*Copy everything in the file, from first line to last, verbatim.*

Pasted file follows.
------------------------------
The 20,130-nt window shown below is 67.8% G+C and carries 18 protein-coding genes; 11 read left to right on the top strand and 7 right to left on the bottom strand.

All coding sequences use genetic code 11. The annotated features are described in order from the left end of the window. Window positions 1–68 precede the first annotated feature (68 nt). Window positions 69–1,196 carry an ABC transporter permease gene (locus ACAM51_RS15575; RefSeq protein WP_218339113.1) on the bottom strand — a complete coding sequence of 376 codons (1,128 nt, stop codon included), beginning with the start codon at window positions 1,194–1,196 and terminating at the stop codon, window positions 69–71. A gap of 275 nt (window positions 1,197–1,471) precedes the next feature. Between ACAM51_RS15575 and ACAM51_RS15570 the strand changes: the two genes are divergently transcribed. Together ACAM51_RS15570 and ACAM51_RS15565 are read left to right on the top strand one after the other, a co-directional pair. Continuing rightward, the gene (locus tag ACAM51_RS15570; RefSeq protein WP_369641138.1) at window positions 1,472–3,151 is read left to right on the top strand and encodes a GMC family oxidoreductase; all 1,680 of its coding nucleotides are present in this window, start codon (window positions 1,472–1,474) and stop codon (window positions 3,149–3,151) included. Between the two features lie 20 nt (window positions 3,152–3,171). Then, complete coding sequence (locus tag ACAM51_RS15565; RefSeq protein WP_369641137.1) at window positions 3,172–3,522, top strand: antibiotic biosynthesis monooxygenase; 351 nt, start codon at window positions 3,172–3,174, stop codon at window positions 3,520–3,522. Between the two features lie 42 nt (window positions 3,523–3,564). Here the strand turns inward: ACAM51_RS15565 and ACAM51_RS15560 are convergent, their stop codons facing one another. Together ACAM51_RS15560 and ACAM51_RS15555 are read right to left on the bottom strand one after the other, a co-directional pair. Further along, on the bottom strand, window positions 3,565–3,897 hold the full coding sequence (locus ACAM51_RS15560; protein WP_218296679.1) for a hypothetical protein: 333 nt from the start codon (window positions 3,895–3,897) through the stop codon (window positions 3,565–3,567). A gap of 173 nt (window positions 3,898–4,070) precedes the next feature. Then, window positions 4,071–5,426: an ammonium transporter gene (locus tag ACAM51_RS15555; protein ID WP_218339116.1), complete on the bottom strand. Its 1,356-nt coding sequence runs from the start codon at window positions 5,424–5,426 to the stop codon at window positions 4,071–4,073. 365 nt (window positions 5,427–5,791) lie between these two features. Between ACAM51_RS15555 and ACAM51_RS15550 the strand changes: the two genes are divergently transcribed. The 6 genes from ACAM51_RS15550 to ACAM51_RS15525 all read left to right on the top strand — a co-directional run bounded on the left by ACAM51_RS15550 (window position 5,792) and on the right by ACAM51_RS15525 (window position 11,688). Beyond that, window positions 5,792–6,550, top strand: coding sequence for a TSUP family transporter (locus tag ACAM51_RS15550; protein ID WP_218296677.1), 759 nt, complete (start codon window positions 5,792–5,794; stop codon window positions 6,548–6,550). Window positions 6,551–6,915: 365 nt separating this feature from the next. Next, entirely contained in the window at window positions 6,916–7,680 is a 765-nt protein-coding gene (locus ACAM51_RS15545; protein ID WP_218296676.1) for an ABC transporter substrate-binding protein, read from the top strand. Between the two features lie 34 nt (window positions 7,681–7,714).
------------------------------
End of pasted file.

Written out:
The 20,130-nt window shown below is 67.8% G+C and carries 18 protein-coding genes; 11 read left to right on the top strand and 7 right to left on the bottom strand.

All coding sequences use genetic code 11. The annotated features are described in order from the left end of the window. Window positions 1–68 precede the first annotated feature (68 nt). Window positions 69–1,196 carry an ABC transporter permease gene (locus ACAM51_RS15575; RefSeq protein WP_218339113.1) on the bottom strand — a complete coding sequence of 376 codons (1,128 nt, stop codon included), beginning with the start codon at window positions 1,194–1,196 and terminating at the stop codon, window positions 69–71. A gap of 275 nt (window positions 1,197–1,471) precedes the next feature. Between ACAM51_RS15575 and ACAM51_RS15570 the strand changes: the two genes are divergently transcribed. Together ACAM51_RS15570 and ACAM51_RS15565 are read left to right on the top strand one after the other, a co-directional pair. Continuing rightward, the gene (locus tag ACAM51_RS15570; RefSeq protein WP_369641138.1) at window positions 1,472–3,151 is read left to right on the top strand and encodes a GMC family oxidoreductase; all 1,680 of its coding nucleotides are present in this window, start codon (window positions 1,472–1,474) and stop codon (window positions 3,149–3,151) included. Between the two features lie 20 nt (window positions 3,152–3,171). Then, complete coding sequence (locus tag ACAM51_RS15565; RefSeq protein WP_369641137.1) at window positions 3,172–3,522, top strand: antibiotic biosynthesis monooxygenase; 351 nt, start codon at window positions 3,172–3,174, stop codon at window positions 3,520–3,522. Between the two features lie 42 nt (window positions 3,523–3,564). Here the strand turns inward: ACAM51_RS15565 and ACAM51_RS15560 are convergent, their stop codons facing one another. Together ACAM51_RS15560 and ACAM51_RS15555 are read right to left on the bottom strand one after the other, a co-directional pair. Further along, on the bottom strand, window positions 3,565–3,897 hold the full coding sequence (locus ACAM51_RS15560; protein WP_218296679.1) for a hypothetical protein: 333 nt from the start codon (window positions 3,895–3,897) through the stop codon (window positions 3,565–3,567). A gap of 173 nt (window positions 3,898–4,070) precedes the next feature. Then, window positions 4,071–5,426: an ammonium transporter gene (locus tag ACAM51_RS15555; protein ID WP_218339116.1), complete on the bottom strand. Its 1,356-nt coding sequence runs from the start codon at window positions 5,424–5,426 to the stop codon at window positions 4,071–4,073. 365 nt (window positions 5,427–5,791) lie between these two features. Between ACAM51_RS15555 and ACAM51_RS15550 the strand changes: the two genes are divergently transcribed. The 6 genes from ACAM51_RS15550 to ACAM51_RS15525 all read left to right on the top strand — a co-directional run bounded on the left by ACAM51_RS15550 (window position 5,792) and on the right by ACAM51_RS15525 (window position 11,688). Beyond that, window positions 5,792–6,550, top strand: coding sequence for a TSUP family transporter (locus tag ACAM51_RS15550; protein ID WP_218296677.1), 759 nt, complete (start codon window positions 5,792–5,794; stop codon window positions 6,548–6,550). Window positions 6,551–6,915: 365 nt separating this feature from the next. Next, entirely contained in the window at window positions 6,916–7,680 is a 765-nt protein-coding gene (locus ACAM51_RS15545; protein ID WP_218296676.1) for an ABC transporter substrate-binding protein, read from the top strand. Between the two features lie 34 nt (window positions 7,681–7,714).